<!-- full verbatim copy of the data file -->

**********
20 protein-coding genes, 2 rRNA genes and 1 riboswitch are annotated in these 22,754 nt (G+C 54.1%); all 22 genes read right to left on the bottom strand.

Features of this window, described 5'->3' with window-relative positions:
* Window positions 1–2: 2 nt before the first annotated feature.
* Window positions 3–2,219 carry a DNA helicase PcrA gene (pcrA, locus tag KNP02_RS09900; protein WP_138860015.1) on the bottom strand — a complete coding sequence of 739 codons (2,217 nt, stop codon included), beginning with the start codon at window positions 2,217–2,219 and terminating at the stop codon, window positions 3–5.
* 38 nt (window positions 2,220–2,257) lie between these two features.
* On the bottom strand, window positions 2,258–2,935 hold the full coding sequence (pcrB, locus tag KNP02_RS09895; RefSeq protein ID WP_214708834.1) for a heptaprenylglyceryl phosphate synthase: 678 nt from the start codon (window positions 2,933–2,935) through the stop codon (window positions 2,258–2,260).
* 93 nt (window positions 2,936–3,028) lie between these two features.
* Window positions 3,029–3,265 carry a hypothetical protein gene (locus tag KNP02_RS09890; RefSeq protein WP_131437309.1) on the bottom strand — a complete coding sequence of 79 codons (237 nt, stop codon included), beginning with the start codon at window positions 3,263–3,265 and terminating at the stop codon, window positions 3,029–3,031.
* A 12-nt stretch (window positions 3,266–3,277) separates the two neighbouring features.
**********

20 protein-coding genes, 2 rRNA genes and 1 riboswitch are annotated in these 22,754 nt (G+C 54.1%); all 22 genes read right to left on the bottom strand.

Features of this window, described 5'->3' with window-relative positions:
* Window positions 1–2: 2 nt before the first annotated feature.
* Window positions 3–2,219 carry a DNA helicase PcrA gene (pcrA, locus tag KNP02_RS09900; protein WP_138860015.1) on the bottom strand — a complete coding sequence of 739 codons (2,217 nt, stop codon included), beginning with the start codon at window positions 2,217–2,219 and terminating at the stop codon, window positions 3–5.
* 38 nt (window positions 2,220–2,257) lie between these two features.
* On the bottom strand, window positions 2,258–2,935 hold the full coding sequence (pcrB, locus tag KNP02_RS09895; RefSeq protein ID WP_214708834.1) for a heptaprenylglyceryl phosphate synthase: 678 nt from the start codon (window positions 2,933–2,935) through the stop codon (window positions 2,258–2,260).
* 93 nt (window positions 2,936–3,028) lie between these two features.
* Window positions 3,029–3,265 carry a hypothetical protein gene (locus tag KNP02_RS09890; RefSeq protein WP_131437309.1) on the bottom strand — a complete coding sequence of 79 codons (237 nt, stop codon included), beginning with the start codon at window positions 3,263–3,265 and terminating at the stop codon, window positions 3,029–3,031.
* A 12-nt stretch (window positions 3,266–3,277) separates the two neighbouring features.